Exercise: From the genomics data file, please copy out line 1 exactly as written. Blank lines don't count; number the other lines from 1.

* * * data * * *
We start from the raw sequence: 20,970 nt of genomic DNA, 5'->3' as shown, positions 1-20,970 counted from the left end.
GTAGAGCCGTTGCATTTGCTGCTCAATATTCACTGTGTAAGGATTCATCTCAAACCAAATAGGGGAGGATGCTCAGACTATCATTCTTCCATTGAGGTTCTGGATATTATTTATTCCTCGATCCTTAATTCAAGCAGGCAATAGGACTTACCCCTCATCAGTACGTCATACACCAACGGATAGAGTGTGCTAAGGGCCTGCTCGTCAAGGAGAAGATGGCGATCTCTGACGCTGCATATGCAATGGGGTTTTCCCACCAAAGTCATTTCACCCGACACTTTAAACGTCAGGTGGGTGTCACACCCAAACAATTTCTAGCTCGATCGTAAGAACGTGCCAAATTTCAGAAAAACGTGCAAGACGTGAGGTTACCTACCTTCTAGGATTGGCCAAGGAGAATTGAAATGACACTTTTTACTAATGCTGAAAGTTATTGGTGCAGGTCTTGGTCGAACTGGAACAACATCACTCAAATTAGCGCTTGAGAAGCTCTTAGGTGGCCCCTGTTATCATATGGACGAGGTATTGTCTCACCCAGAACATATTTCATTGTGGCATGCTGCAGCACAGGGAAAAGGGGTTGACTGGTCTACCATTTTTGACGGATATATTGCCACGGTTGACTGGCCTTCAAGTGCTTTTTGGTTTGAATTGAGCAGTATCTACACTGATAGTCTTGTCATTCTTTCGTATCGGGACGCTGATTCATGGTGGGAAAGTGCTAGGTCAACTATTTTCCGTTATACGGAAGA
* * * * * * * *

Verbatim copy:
We start from the raw sequence: 20,970 nt of genomic DNA, 5'->3' as shown, positions 1-20,970 counted from the left end.